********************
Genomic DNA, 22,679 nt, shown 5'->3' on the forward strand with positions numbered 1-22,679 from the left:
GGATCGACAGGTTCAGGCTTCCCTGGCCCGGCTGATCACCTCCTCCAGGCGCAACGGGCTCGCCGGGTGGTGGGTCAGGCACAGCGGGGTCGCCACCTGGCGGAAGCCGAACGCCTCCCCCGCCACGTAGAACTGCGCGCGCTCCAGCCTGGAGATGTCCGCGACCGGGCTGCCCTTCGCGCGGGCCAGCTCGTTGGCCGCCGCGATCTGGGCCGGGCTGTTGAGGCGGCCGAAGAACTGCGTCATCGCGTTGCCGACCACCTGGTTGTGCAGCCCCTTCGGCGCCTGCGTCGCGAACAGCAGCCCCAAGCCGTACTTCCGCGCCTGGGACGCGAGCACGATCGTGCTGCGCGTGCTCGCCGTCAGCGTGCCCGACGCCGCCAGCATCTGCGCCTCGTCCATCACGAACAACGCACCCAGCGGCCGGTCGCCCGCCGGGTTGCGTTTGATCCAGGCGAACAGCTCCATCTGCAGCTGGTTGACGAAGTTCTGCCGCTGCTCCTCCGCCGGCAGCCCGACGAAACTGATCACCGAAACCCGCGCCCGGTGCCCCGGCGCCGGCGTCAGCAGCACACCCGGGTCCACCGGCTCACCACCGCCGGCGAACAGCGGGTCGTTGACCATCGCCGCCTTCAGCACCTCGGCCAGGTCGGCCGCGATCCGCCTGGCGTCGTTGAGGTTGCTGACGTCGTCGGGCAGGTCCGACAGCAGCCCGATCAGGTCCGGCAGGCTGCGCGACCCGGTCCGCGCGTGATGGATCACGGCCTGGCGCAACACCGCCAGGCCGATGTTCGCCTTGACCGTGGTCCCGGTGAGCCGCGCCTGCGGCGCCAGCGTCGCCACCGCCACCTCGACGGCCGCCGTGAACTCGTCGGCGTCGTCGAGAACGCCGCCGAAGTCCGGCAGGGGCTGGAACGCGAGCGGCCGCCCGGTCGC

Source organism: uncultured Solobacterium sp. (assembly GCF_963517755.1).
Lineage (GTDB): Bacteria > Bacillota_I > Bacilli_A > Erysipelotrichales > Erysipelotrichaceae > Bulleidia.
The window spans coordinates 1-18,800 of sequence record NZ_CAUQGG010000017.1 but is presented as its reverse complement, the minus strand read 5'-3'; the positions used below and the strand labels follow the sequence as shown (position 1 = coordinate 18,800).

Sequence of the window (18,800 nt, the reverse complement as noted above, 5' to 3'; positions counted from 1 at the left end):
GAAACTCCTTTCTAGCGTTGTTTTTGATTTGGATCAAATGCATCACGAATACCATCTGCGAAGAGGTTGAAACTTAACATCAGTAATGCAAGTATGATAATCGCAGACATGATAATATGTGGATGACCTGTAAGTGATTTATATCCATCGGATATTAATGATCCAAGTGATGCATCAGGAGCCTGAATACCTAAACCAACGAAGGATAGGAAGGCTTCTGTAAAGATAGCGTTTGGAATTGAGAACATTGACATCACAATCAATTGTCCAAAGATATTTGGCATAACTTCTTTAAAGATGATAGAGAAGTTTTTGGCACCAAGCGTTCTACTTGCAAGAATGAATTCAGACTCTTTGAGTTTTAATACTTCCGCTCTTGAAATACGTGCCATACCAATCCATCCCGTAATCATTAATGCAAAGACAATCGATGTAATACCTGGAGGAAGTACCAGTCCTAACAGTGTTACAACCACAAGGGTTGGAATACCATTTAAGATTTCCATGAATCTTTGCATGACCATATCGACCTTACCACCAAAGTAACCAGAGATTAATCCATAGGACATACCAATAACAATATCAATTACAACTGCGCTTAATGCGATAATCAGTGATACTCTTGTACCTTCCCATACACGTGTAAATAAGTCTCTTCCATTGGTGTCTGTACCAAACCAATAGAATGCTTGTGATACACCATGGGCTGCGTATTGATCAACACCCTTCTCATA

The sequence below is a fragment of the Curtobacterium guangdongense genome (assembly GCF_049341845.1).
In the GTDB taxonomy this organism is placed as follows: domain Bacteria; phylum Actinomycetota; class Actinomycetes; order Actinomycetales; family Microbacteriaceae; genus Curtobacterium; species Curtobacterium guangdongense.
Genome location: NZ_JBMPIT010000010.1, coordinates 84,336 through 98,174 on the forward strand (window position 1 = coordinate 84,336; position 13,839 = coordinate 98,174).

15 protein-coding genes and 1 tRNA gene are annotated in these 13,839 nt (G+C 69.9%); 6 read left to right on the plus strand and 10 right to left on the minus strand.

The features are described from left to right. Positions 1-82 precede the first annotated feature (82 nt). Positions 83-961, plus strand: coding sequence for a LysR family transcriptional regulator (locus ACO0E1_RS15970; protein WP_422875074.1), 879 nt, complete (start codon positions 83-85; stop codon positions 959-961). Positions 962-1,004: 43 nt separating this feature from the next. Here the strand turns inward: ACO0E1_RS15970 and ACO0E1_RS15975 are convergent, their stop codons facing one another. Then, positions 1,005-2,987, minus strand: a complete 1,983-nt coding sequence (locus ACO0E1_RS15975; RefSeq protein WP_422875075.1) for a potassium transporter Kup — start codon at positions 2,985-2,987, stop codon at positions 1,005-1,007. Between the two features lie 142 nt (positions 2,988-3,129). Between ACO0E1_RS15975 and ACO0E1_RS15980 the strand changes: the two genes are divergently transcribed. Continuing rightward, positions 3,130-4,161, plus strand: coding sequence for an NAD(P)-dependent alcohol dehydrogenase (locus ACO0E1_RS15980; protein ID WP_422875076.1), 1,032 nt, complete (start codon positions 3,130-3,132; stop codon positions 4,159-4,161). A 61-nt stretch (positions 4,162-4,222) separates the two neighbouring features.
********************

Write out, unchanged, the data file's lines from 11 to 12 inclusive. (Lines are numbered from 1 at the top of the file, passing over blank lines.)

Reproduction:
15 protein-coding genes and 1 tRNA gene are annotated in these 13,839 nt (G+C 69.9%); 6 read left to right on the plus strand and 10 right to left on the minus strand.

The features are described from left to right. Positions 1-82 precede the first annotated feature (82 nt). Positions 83-961, plus strand: coding sequence for a LysR family transcriptional regulator (locus ACO0E1_RS15970; protein WP_422875074.1), 879 nt, complete (start codon positions 83-85; stop codon positions 959-961). Positions 962-1,004: 43 nt separating this feature from the next. Here the strand turns inward: ACO0E1_RS15970 and ACO0E1_RS15975 are convergent, their stop codons facing one another. Then, positions 1,005-2,987, minus strand: a complete 1,983-nt coding sequence (locus ACO0E1_RS15975; RefSeq protein WP_422875075.1) for a potassium transporter Kup — start codon at positions 2,985-2,987, stop codon at positions 1,005-1,007. Between the two features lie 142 nt (positions 2,988-3,129). Between ACO0E1_RS15975 and ACO0E1_RS15980 the strand changes: the two genes are divergently transcribed. Continuing rightward, positions 3,130-4,161, plus strand: coding sequence for an NAD(P)-dependent alcohol dehydrogenase (locus ACO0E1_RS15980; protein ID WP_422875076.1), 1,032 nt, complete (start codon positions 3,130-3,132; stop codon positions 4,159-4,161). A 61-nt stretch (positions 4,162-4,222) separates the two neighbouring features.